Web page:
Certain metrics may be more valuable to a business than others, depending on your products, channels, and other factors. However, monitoring a wide range of KPIs on inventory, receiving, put-away, picking, and safety (among others) is a great way to get a comprehensive look into what in your warehouse is working and what isn’t. 

Outsource to a 3PL

Whether you’re familiar with the ins and outs of warehousing or just getting started, getting help from an expert almost always helps your business. 

When you outsource to a third-party logistics partner (or 3PL), you can leverage their technology and infrastructure to run your warehousing operations more smoothly and cost-effectively than you could on your own. 

However, the right 3PL partner will be able to handle much more than just warehousing. 3PLs like ShipBob provide fulfillment services (including storage and shipping) across channels and countries, as well as the real-time visibility and analytics that your brand needs to scale. 

5 benefits of 3PL warehouse management

Because warehouse processes are so complicated and expensive, many brands choose to outsource the entire fulfillment process to a third-party logistics (3PL) company. Unlike an on-demand warehousing company that finds warehouses with excess space, 3PLs run their own fulfillment centers and should have standardized warehouse management across all of them.

Here are some of the advantages of working with a professional logistics company to store inventory and ship orders.

1.  Logistical optimizations

3PLs work with thousands of companies — including seasonal brands, high-growth brands, and everyone in between — so they have a lot of data and can do everything from analyzing shipping zones to forecast demand and inventory. Continuously aggregating and learning from data helps optimize each warehouse for greater efficiency as well as provide reduced shipping costs and transit times for your customers, all of which help you grow.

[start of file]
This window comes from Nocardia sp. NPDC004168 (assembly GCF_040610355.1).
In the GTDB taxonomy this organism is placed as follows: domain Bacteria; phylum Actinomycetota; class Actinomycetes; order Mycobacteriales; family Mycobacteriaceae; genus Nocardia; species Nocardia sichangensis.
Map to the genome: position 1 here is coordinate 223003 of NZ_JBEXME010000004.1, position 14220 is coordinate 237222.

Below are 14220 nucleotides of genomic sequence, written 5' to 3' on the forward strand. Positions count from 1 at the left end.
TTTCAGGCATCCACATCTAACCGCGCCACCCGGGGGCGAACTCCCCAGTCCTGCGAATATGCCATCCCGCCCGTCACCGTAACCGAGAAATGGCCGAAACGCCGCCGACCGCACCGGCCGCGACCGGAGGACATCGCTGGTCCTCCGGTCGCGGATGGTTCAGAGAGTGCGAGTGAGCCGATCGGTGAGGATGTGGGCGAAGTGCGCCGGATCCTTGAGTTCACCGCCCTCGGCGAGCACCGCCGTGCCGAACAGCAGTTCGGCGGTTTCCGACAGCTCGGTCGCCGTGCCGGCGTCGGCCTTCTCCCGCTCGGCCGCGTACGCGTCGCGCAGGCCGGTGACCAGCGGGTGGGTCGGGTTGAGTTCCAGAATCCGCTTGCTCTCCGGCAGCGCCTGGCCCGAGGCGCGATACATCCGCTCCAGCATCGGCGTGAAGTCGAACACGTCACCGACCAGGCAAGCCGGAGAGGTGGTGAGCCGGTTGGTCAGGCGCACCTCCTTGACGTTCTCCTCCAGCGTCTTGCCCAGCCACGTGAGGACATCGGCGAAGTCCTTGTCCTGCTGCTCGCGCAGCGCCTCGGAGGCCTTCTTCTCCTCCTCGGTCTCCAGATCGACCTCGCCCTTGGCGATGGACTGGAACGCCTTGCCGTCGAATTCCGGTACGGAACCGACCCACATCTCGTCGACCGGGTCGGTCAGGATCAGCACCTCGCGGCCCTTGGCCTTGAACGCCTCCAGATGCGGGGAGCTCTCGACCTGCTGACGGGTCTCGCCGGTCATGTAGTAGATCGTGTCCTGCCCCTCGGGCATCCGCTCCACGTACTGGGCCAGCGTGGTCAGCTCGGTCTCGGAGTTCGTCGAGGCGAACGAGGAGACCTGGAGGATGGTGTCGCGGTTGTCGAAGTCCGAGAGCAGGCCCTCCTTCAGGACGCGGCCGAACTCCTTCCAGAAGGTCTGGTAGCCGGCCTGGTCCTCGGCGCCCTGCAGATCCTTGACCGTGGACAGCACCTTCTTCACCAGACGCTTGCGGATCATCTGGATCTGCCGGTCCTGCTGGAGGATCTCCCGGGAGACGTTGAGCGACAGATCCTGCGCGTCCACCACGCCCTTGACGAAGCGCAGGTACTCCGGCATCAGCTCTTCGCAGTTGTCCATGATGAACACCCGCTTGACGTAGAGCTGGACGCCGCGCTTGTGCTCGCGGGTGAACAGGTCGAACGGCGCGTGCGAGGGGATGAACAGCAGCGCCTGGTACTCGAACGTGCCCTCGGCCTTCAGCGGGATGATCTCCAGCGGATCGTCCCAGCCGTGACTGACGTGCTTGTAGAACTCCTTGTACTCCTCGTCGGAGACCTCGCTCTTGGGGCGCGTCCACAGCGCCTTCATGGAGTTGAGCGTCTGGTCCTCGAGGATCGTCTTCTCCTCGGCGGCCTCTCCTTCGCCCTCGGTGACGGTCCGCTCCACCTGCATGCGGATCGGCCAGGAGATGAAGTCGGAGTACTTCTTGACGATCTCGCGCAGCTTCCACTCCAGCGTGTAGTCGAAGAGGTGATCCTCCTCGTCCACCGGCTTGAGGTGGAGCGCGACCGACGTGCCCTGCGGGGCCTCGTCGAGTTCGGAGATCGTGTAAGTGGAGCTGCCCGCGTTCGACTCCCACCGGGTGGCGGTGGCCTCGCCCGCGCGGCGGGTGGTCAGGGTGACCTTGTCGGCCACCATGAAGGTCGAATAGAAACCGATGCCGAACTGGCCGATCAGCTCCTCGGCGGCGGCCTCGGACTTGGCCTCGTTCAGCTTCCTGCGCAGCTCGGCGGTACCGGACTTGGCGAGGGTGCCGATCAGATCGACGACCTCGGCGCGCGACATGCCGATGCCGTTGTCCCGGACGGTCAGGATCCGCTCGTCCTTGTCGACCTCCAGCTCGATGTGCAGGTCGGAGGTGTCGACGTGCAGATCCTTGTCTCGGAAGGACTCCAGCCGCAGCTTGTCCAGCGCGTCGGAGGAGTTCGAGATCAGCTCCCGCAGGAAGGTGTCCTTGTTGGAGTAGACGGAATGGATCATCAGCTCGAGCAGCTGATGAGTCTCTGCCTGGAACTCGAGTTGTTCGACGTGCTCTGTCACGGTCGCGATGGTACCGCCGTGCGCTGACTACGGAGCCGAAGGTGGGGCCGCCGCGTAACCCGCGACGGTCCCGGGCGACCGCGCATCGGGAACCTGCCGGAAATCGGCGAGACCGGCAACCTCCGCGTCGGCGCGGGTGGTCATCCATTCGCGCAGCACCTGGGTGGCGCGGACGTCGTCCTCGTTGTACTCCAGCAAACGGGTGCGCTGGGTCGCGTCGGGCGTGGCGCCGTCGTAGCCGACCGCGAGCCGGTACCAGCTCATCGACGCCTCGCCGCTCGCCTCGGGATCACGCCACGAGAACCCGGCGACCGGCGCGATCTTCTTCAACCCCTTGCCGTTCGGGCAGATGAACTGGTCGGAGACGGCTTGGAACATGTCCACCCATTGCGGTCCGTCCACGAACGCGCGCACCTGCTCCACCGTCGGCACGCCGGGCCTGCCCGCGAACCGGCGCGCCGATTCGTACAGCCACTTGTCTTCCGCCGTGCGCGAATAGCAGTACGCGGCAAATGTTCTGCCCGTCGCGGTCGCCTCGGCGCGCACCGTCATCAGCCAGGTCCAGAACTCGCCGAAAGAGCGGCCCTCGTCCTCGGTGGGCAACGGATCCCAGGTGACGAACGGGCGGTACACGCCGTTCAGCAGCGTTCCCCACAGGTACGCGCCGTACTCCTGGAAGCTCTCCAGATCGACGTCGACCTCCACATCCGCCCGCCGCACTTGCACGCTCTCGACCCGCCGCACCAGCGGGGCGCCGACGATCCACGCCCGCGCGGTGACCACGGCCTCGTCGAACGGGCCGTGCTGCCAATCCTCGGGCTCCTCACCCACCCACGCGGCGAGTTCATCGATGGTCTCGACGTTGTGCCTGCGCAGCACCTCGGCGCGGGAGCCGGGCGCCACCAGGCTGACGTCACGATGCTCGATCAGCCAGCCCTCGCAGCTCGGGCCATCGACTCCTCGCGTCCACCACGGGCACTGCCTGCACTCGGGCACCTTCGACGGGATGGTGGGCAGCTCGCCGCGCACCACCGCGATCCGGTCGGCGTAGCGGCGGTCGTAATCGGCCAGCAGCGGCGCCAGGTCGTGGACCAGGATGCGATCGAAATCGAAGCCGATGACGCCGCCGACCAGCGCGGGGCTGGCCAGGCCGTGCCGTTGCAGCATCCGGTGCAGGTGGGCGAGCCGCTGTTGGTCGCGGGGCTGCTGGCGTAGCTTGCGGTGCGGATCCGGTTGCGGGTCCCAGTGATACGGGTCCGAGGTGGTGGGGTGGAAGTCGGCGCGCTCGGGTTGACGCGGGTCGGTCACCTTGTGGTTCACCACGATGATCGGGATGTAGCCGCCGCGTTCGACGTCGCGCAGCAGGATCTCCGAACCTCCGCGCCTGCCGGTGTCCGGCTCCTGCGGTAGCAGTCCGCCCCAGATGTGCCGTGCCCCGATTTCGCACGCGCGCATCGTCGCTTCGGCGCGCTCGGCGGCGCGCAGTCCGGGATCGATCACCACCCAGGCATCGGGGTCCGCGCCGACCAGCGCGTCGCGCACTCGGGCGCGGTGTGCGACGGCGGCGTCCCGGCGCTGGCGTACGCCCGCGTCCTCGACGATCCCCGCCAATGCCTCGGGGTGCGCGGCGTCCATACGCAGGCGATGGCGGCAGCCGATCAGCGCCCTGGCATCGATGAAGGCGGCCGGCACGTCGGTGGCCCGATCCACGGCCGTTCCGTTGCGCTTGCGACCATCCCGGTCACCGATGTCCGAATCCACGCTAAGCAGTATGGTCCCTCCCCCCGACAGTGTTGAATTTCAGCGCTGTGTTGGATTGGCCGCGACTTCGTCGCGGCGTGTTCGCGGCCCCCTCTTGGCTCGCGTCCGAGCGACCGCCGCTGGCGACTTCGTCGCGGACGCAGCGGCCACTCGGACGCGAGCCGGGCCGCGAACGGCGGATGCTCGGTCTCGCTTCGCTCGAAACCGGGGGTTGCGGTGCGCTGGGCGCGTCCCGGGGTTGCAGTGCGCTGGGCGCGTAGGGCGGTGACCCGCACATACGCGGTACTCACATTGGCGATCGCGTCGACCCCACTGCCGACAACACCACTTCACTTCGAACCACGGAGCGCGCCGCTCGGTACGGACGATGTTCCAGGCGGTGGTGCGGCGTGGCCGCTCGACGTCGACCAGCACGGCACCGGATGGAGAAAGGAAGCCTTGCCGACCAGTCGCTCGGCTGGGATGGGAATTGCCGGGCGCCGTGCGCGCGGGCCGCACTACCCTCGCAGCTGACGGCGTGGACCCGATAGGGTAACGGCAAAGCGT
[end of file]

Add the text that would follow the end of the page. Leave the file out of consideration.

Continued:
2.  Multiple warehouses and larger geographic footprint

When you run your own warehouse, you are only shipping from that one location. Partnering with a 3PL means you can store inventory in several of their fulfillment centers to keep inventory closer to more customers. If you ship nationwide, it’s a must that you have warehouses coast-to-coast.

For example, ShipBob has a presence in the largest US cities and regions all over the United States, so you can ship orders via ground to large populations very quickly. This helps meet customer expectations around 2-day shipping by reducing the distance traveled and delivery timelines.

“Touchland sells flammable goods that need to be shipped via ground, so ShipBob has been a great ally as they have fulfillment centers all over the US, facilitating a 2-3 day delivery time for any customer in the US.”

Andrea Lisbona, Founder & CEO of Touchland

3.  Huge time savings

Ecommerce order fulfillment services from a 3PL eliminate the most time-consuming logistics tasks (inventory storage, picking, packing, shipping, order tracking, replenishing supplies, returns, kitting, etc.) and the stress of managing a warehouse. While they take care of these tasks for you, you can monitor their performance and use the data they provide to grow and make better business decisions.

“We never wanted to be a logistics company, so we found a really good partner in ShipBob to offer the fulfillment services, technology, and other tools needed to stay competitive. With everything that ShipBob does for us, we can focus on the brand itself, develop content, evolve our existing products, and expand our product lines.”

Matt Dryfhout, Founder & CEO of BAKblade

4.  Better uses of warehouse space

If you’re on the verge of outgrowing your warehouse space, working with a 3PL can make your life a lot easier. Even once you’ve outsourced fulfillment to a 3PL, you can either repurpose your old warehouse space to focus on a different aspect of your business (e.g., growing your B2B ecommerce or wholesale fulfillment channels in-house), or let the lease end.

A 3PL can help you pay for only the space you need — even if that’s by the bin, shelf, pallet, or any combination of those for your products. That way, you’ll never have to worry about outgrowing (or never growing into) the space you’re paying for.